Family of Cancer Victim Urge Everyone to Check Their GP’s Background.
In October 2014, legal action was started by the family of a man who had died because of a misdiagnosed cancer. The legal action that ensued uncovered several warnings by the GMC (General Medical Council) against the man’s GP.
After visiting his GP due to ilness and pain in his kidneys, the man decided he would visit a private hospital. In March 2014 the patient attended a private hospital where a specialist referred him for a CT scan because of his medical history and blood test results. The results of the scan showed stage four renal cancer, a tumour the size of a rugby ball that had spread from his kidney to his spleen.
It was decided by the hospital after being admitted to A&E that the tumour could not be removed so chemotherapy treatment was started.
The tribunal heard how GP Expert Witnesses concluded that in October 2013 when the patient went to see his GP with continuing kidney pains, the patient should have been given an immediate urgent referral for suspected cancer and failure to do so was “inadequate and inappropriate”
It was found that the man’s GP had previously been interviewed by the Police because they were concerned that one of the GP’s patients had been given inappropriate medication. The medication he gave had previously been returned by another patient and placed on the GP’s shelf in his consulting room.
The GP also had three conditions placed upon his practicing certificate to allow him to continue to practice medicine including the requirement of a fully registered medical practitioner chaperone for all consultations with female patients. The tribunal were also told that the GP had practiced for two months without indemnity insurance.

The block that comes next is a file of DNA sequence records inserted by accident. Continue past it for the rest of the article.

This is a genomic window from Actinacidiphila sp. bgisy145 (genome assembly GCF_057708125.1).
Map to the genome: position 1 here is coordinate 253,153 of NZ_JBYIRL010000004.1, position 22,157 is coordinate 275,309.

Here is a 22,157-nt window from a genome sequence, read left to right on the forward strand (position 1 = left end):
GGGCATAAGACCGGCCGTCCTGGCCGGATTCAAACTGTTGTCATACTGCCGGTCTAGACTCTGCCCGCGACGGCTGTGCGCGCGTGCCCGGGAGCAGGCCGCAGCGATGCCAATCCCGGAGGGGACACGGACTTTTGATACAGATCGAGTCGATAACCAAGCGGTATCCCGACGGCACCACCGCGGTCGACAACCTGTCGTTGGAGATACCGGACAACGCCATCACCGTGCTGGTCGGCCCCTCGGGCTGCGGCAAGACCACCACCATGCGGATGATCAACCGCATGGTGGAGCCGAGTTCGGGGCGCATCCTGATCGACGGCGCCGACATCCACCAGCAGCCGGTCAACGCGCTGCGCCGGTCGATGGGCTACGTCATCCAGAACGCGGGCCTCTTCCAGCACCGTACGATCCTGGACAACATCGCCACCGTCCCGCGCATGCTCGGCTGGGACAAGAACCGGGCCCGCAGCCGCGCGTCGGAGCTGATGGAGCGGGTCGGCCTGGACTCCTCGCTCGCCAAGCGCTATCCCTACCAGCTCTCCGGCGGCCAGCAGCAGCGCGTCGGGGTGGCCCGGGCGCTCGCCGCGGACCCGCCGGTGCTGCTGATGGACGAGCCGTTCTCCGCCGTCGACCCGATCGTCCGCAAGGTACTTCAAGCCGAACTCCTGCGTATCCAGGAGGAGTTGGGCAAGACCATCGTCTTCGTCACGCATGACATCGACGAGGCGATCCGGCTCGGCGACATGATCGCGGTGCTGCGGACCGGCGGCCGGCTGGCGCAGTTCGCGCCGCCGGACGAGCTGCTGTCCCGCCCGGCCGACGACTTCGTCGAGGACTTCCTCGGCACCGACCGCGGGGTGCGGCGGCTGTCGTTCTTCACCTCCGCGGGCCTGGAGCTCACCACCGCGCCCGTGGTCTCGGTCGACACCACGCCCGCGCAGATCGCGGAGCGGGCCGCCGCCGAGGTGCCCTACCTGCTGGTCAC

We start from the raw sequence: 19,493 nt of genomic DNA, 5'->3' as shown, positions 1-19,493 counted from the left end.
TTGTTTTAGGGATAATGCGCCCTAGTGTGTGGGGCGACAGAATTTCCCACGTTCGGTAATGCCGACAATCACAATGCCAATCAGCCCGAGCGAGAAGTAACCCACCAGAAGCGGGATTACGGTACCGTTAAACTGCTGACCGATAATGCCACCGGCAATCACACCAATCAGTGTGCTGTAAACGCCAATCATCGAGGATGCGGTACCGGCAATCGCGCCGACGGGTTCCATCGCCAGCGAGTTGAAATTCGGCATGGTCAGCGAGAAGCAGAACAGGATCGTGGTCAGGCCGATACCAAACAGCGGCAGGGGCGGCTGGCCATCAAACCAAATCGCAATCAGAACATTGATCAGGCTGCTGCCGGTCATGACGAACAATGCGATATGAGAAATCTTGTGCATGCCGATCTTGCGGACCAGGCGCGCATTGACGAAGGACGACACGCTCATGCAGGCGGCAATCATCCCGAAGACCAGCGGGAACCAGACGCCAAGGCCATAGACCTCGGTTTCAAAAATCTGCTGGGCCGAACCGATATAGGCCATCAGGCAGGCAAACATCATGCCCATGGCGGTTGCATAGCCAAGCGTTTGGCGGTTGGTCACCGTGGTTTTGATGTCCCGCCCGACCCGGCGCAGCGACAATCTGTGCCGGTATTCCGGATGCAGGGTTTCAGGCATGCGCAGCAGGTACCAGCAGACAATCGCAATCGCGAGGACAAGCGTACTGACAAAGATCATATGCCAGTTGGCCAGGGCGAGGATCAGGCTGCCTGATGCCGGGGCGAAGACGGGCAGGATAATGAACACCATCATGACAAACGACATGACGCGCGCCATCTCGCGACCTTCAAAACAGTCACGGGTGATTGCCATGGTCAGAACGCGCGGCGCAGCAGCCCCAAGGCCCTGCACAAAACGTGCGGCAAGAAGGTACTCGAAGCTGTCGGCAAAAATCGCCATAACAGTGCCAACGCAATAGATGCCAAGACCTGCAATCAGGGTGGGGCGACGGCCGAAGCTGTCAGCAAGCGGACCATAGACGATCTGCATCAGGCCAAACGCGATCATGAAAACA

The family of the deceased are urging everyone to check the background of their GP via the GMC website. The GMC issue conditions on practicing certificates where a doctor’s performance falls below an acceptable standard.
NEGLIGENCE CLAIMLINE SAYS:
In 2011, it was reported that 1 in 4 cancer sufferers have been misdiagnosed by GPs causing a delay in receiving what could be life-saving treatment. Almost half (46%) of cancer patients are diagnosed late.
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There are around 200 different types of cancer currently identified and the NHSLA (NHS Legal Authority) say their figures show in 2014/2015 cancer was the second most misdiagnosed condition they received claims for.
If you think that your cancer could have been diagnosed earlier or that your treatment was delayed due to a delayed diagnosis of cancer, contact us on 0330 355 9210 or firstname.lastname@example.org for a free claim assessment.